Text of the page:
Monday, May 1, 2006
In Chile, a novel training program pairs business-school students with low-income entrepreneurs in a mutually enriching partnership.
By Nicole Keller
When M?nica Civilo decided to start her own business, she felt disadvantaged because she had no access to financing. (Banks generally require businesses to be up and running, or at least to put up collateral for a loan.) Once she did manage to get the money together, the family toymaker found herself in a complicated situation. ?We were able to create our product, but we had no idea how to run the business,? M?nica recalls. ?We didn?t know how to keep the books, set prices or how to learn [how to do these things].?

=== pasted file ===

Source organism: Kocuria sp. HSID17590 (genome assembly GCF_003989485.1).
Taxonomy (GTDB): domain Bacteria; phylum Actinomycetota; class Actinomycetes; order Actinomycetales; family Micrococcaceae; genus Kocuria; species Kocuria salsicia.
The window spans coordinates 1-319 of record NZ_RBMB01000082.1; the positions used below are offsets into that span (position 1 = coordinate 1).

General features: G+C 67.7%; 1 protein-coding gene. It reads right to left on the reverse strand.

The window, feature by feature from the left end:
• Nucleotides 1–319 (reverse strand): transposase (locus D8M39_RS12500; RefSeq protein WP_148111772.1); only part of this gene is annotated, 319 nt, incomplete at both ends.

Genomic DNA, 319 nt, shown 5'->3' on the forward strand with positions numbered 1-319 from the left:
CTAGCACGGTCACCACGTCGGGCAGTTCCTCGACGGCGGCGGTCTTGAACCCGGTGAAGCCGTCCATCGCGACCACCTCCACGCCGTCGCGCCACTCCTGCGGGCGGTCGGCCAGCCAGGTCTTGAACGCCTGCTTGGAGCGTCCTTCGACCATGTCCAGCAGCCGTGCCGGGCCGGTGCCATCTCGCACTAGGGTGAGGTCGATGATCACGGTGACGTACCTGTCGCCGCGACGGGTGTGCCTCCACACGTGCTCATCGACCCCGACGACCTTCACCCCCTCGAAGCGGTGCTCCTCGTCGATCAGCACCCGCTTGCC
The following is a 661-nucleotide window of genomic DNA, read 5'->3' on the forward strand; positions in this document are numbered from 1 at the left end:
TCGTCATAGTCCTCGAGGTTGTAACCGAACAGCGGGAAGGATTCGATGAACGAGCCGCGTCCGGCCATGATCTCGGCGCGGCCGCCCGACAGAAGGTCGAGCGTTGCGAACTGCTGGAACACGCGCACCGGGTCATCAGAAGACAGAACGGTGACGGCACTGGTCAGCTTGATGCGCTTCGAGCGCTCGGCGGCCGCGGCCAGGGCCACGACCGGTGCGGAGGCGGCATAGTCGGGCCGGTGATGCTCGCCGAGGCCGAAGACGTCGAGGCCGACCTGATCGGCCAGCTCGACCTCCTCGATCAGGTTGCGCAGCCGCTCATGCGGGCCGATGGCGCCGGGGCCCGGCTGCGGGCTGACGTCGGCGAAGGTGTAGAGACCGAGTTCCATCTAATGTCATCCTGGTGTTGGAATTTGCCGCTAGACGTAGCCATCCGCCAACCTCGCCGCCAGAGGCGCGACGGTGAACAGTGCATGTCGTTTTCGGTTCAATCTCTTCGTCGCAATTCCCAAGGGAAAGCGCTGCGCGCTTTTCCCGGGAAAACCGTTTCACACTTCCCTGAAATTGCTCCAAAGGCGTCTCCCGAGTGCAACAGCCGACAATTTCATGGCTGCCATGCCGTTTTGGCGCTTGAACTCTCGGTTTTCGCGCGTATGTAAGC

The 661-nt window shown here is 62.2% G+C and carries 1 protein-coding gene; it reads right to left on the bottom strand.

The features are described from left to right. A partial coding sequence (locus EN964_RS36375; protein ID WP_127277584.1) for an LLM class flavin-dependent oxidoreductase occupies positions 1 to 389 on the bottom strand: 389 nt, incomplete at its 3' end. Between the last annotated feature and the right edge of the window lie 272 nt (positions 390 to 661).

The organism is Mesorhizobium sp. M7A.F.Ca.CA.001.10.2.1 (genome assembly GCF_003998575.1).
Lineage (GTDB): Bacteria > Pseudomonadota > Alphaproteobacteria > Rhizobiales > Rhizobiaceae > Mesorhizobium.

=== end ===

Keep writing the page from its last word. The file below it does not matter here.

An?bal Pinto, who was in his last year of law school, thought he could help raise people out of poverty by training potential microentrepreneurs to manage their businesses. His first aspirations were modest. He recruited four friends and asked local officials to put him in touch with people who needed technical assistance. ?It was fun,? remembers Pablo Narv?ez, one of the first instructors. ?They let us use the canteen after it closed. We would move the chairs and tables, and make a kind of classroom setup.?
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